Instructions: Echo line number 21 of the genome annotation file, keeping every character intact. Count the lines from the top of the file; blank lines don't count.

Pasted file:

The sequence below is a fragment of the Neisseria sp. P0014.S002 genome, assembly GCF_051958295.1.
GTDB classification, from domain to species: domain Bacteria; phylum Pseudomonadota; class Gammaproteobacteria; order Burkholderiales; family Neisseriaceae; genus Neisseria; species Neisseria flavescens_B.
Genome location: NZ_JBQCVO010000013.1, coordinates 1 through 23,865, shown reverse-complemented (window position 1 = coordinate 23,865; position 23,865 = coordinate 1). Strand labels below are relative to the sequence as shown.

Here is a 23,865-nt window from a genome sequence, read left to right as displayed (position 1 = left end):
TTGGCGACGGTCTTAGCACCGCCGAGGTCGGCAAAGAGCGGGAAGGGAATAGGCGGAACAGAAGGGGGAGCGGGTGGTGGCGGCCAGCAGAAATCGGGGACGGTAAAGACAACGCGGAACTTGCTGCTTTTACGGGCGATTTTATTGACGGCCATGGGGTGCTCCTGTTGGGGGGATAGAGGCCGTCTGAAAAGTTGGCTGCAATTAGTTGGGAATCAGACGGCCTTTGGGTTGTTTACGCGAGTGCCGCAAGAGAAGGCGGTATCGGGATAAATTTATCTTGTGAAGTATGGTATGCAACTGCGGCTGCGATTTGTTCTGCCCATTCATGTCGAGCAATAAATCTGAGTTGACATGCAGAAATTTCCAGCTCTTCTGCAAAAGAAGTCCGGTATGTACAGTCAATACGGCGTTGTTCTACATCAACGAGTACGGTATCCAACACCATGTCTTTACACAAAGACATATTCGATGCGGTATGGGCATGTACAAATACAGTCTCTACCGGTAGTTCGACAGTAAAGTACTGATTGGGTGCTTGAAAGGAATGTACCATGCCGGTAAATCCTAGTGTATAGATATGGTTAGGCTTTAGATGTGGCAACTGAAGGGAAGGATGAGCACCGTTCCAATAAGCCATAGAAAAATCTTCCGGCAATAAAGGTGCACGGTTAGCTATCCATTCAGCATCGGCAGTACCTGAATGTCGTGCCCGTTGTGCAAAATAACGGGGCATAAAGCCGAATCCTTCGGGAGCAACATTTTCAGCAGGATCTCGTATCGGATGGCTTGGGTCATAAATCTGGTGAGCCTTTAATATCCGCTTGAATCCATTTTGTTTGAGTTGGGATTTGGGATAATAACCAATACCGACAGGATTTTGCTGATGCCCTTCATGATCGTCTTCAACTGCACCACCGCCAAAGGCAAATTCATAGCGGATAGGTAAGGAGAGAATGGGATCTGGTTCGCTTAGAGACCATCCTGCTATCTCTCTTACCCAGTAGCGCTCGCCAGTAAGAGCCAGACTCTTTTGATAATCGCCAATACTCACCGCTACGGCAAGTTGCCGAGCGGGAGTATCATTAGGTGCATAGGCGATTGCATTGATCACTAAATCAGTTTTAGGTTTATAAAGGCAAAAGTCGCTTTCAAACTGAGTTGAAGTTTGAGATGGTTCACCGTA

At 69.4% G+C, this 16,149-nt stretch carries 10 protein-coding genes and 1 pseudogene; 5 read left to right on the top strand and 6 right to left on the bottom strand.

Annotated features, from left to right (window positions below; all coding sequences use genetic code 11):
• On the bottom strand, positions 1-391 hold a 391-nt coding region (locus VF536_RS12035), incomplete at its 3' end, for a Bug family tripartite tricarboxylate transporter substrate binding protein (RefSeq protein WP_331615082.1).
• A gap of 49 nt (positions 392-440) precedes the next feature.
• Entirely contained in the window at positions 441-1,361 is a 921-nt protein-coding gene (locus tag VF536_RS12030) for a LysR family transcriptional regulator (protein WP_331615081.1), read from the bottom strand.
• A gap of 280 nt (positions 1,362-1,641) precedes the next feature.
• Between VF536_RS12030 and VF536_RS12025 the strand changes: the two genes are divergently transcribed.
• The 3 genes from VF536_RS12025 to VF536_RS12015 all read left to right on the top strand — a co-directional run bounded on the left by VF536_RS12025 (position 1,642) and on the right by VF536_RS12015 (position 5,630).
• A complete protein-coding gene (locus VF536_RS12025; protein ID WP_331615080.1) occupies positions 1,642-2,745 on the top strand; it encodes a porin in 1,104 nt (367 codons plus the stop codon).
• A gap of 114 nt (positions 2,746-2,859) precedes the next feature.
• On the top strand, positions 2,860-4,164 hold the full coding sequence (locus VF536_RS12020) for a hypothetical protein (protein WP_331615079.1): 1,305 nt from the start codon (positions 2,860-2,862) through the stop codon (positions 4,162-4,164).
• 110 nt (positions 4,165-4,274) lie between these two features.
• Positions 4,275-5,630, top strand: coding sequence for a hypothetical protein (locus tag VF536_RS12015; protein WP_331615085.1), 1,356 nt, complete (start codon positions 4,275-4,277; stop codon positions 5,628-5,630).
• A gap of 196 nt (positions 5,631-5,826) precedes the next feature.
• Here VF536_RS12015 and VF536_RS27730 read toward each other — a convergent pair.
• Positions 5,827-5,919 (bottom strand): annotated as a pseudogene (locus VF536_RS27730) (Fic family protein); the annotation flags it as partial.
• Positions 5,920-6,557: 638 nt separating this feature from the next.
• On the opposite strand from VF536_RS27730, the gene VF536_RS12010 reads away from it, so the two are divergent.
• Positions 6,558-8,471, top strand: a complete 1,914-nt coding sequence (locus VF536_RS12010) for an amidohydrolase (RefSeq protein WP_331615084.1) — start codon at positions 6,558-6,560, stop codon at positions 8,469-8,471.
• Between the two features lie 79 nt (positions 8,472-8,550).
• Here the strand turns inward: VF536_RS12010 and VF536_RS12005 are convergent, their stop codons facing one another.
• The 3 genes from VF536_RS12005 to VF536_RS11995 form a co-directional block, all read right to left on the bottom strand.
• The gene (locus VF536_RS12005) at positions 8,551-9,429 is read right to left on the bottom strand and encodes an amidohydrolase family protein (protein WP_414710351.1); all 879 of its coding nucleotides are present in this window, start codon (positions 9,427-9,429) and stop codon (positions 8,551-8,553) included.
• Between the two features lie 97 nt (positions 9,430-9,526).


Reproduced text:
• Positions 5,827-5,919 (bottom strand): annotated as a pseudogene (locus VF536_RS27730) (Fic family protein); the annotation flags it as partial.